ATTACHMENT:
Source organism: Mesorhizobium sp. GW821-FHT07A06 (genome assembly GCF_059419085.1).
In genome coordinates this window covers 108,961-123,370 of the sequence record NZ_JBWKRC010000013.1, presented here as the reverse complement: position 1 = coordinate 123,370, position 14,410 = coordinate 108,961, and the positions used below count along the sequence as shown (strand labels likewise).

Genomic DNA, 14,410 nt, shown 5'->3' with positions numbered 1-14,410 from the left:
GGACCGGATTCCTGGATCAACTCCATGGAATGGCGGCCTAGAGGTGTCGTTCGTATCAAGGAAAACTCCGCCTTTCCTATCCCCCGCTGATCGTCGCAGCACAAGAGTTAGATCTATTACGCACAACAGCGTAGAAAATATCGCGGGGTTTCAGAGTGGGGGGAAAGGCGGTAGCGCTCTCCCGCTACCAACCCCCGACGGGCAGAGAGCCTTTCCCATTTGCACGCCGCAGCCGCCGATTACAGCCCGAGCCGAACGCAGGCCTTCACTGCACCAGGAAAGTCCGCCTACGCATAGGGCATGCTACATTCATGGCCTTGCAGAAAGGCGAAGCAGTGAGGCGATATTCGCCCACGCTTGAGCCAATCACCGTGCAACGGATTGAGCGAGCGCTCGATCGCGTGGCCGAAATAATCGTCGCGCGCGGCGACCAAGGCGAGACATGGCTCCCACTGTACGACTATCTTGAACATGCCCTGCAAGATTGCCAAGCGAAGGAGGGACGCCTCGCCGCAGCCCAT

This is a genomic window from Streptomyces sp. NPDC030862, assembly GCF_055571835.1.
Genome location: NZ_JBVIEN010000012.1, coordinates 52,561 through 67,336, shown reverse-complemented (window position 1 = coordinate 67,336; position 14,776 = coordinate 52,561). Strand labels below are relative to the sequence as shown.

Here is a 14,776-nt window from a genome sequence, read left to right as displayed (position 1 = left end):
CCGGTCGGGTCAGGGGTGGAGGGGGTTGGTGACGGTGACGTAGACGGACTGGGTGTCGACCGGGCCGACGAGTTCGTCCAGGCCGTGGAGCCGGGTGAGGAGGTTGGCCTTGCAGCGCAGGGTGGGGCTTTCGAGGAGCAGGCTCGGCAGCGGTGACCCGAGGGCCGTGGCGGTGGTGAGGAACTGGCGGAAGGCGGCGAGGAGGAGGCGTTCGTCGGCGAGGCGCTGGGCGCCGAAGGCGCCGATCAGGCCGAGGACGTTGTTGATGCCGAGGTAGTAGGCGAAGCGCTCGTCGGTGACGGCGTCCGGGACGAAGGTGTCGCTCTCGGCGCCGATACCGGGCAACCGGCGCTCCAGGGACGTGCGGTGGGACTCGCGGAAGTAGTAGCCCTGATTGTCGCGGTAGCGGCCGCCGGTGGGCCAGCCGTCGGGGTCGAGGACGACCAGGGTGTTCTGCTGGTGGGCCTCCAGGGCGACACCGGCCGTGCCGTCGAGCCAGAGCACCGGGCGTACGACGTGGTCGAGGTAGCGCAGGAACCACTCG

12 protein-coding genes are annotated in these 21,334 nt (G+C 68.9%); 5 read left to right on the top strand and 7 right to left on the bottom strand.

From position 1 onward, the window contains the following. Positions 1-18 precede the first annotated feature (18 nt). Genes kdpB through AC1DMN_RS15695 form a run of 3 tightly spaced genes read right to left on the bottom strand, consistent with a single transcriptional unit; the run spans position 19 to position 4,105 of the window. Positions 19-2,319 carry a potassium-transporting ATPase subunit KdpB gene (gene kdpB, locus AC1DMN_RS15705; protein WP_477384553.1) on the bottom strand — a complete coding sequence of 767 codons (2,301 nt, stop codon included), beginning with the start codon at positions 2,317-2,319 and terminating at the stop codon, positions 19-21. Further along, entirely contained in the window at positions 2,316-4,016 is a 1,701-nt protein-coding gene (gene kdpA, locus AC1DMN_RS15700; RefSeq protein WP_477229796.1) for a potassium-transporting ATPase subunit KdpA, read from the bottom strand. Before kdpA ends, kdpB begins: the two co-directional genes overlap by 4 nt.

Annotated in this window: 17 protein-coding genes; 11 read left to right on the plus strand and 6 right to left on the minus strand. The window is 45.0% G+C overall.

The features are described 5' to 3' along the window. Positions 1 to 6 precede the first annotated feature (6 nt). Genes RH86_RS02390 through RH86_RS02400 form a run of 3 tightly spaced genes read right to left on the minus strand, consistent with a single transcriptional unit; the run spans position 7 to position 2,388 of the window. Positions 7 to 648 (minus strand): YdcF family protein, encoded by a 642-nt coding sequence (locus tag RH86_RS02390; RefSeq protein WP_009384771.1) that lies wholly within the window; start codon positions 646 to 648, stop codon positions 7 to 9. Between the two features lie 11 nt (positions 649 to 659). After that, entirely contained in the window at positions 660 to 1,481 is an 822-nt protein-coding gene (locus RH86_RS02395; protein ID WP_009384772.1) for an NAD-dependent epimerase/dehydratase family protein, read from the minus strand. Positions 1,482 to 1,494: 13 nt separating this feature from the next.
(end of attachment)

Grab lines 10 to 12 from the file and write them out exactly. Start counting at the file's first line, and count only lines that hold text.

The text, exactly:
From position 1 onward, the window contains the following. Positions 1-18 precede the first annotated feature (18 nt). Genes kdpB through AC1DMN_RS15695 form a run of 3 tightly spaced genes read right to left on the bottom strand, consistent with a single transcriptional unit; the run spans position 19 to position 4,105 of the window. Positions 19-2,319 carry a potassium-transporting ATPase subunit KdpB gene (gene kdpB, locus AC1DMN_RS15705; protein WP_477384553.1) on the bottom strand — a complete coding sequence of 767 codons (2,301 nt, stop codon included), beginning with the start codon at positions 2,317-2,319 and terminating at the stop codon, positions 19-21. Further along, entirely contained in the window at positions 2,316-4,016 is a 1,701-nt protein-coding gene (gene kdpA, locus AC1DMN_RS15700; RefSeq protein WP_477229796.1) for a potassium-transporting ATPase subunit KdpA, read from the bottom strand. Before kdpA ends, kdpB begins: the two co-directional genes overlap by 4 nt.

Annotated in this window: 17 protein-coding genes; 11 read left to right on the plus strand and 6 right to left on the minus strand. The window is 45.0% G+C overall.

The features are described 5' to 3' along the window. Positions 1 to 6 precede the first annotated feature (6 nt). Genes RH86_RS02390 through RH86_RS02400 form a run of 3 tightly spaced genes read right to left on the minus strand, consistent with a single transcriptional unit; the run spans position 7 to position 2,388 of the window. Positions 7 to 648 (minus strand): YdcF family protein, encoded by a 642-nt coding sequence (locus tag RH86_RS02390; RefSeq protein WP_009384771.1) that lies wholly within the window; start codon positions 646 to 648, stop codon positions 7 to 9. Between the two features lie 11 nt (positions 649 to 659). After that, entirely contained in the window at positions 660 to 1,481 is an 822-nt protein-coding gene (locus RH86_RS02395; protein ID WP_009384772.1) for an NAD-dependent epimerase/dehydratase family protein, read from the minus strand. Positions 1,482 to 1,494: 13 nt separating this feature from the next.